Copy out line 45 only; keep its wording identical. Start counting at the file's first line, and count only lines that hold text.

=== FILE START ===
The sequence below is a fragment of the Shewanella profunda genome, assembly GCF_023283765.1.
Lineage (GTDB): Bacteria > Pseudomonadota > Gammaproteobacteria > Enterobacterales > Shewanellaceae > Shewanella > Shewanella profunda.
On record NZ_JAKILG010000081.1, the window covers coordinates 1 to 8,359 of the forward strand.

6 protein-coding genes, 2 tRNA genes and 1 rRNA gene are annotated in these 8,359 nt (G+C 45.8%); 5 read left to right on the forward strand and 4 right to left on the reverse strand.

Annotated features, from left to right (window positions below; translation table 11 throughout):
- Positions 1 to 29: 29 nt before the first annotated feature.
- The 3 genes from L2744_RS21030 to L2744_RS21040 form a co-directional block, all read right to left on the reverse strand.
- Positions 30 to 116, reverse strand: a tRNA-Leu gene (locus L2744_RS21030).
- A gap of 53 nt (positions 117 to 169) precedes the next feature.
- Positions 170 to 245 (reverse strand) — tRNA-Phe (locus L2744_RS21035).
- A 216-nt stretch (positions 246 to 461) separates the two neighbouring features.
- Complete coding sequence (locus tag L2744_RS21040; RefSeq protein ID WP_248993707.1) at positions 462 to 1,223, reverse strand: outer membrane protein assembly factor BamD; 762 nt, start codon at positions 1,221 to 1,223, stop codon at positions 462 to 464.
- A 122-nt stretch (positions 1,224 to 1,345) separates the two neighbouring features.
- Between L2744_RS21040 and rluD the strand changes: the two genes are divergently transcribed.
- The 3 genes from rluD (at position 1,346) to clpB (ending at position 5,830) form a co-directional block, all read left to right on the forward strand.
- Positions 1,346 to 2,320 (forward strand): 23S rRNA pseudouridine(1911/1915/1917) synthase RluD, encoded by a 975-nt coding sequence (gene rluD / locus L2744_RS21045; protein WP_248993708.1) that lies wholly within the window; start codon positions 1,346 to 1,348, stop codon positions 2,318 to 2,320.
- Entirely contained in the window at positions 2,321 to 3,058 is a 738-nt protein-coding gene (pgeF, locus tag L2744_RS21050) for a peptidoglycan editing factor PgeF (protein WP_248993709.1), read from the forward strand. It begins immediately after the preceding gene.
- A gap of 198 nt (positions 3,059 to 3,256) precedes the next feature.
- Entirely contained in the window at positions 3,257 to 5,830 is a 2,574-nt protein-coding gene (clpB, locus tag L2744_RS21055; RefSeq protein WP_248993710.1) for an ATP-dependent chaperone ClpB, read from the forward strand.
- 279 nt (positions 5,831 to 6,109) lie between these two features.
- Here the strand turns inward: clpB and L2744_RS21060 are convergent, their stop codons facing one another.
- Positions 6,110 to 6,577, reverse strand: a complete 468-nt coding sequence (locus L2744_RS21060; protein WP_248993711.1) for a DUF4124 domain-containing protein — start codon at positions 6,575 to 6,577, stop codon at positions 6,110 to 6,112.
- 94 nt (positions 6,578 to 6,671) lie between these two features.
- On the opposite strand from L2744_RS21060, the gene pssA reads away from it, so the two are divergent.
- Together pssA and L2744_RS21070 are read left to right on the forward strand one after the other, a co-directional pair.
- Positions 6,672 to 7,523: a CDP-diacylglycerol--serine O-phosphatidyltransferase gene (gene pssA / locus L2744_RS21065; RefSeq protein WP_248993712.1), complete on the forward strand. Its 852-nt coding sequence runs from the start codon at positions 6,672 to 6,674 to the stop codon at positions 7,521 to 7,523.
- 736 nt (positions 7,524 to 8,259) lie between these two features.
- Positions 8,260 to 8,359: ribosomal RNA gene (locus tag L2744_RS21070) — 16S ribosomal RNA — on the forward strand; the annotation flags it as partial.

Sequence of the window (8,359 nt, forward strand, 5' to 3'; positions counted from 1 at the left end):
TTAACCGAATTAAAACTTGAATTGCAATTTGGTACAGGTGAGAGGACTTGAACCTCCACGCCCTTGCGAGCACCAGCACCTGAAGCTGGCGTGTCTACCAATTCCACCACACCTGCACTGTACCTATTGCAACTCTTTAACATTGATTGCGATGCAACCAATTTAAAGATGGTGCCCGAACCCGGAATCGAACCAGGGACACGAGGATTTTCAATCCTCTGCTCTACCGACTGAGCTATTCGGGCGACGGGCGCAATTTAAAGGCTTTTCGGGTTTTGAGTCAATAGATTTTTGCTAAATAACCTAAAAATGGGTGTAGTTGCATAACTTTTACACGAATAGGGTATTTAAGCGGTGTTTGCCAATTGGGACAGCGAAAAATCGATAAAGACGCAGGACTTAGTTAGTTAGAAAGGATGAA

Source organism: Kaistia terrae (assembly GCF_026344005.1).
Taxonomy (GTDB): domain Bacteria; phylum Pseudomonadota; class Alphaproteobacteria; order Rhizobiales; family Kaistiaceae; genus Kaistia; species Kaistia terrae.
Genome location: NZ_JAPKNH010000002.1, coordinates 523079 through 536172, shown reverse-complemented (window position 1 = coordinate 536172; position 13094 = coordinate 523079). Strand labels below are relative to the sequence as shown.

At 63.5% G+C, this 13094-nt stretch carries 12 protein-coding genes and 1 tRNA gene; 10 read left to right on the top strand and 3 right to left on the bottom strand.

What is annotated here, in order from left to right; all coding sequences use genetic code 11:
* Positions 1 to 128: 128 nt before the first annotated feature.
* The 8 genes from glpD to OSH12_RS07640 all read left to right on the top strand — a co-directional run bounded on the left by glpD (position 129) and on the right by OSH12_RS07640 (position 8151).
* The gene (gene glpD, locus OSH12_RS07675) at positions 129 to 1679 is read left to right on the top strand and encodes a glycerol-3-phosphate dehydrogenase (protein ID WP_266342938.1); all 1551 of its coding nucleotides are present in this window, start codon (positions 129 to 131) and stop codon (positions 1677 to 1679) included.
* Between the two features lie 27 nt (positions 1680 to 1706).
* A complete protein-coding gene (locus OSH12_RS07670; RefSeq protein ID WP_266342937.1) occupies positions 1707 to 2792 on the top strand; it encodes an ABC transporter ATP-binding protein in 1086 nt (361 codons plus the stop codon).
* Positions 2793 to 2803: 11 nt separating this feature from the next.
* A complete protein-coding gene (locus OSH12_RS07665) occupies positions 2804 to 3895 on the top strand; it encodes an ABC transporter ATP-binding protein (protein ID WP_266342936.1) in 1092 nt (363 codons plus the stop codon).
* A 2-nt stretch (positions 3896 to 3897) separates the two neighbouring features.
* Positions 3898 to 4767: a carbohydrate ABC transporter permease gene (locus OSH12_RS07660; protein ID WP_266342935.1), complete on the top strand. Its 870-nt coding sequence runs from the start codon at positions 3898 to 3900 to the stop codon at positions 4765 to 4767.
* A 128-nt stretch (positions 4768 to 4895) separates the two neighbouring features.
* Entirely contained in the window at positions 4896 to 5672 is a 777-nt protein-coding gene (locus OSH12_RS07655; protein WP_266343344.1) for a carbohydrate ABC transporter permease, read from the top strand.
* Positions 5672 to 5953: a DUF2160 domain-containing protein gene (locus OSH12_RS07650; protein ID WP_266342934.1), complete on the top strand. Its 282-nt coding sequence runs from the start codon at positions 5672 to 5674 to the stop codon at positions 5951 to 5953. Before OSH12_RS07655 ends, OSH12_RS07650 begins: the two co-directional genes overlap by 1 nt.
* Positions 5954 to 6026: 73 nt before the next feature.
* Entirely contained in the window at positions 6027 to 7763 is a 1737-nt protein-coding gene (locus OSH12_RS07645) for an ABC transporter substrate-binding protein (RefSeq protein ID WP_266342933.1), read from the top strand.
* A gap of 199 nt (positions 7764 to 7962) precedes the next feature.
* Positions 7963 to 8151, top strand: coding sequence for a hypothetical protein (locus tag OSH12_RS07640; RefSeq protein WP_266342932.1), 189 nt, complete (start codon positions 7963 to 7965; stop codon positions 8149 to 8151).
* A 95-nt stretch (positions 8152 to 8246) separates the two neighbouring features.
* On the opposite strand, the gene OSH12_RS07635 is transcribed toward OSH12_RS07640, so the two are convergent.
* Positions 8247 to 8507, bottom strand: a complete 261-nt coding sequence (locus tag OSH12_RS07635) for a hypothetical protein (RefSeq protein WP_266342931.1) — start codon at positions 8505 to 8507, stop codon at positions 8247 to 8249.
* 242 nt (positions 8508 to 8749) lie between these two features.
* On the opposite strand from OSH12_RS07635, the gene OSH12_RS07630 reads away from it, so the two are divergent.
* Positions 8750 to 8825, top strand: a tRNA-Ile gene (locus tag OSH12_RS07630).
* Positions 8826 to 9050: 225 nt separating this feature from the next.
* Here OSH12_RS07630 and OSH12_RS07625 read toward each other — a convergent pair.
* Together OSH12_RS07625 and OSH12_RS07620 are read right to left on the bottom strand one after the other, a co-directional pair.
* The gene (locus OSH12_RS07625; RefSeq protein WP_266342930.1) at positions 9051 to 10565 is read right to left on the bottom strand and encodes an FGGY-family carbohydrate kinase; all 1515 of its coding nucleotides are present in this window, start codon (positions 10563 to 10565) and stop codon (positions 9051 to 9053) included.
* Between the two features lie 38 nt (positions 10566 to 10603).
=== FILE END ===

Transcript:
* A 128-nt stretch (positions 4768 to 4895) separates the two neighbouring features.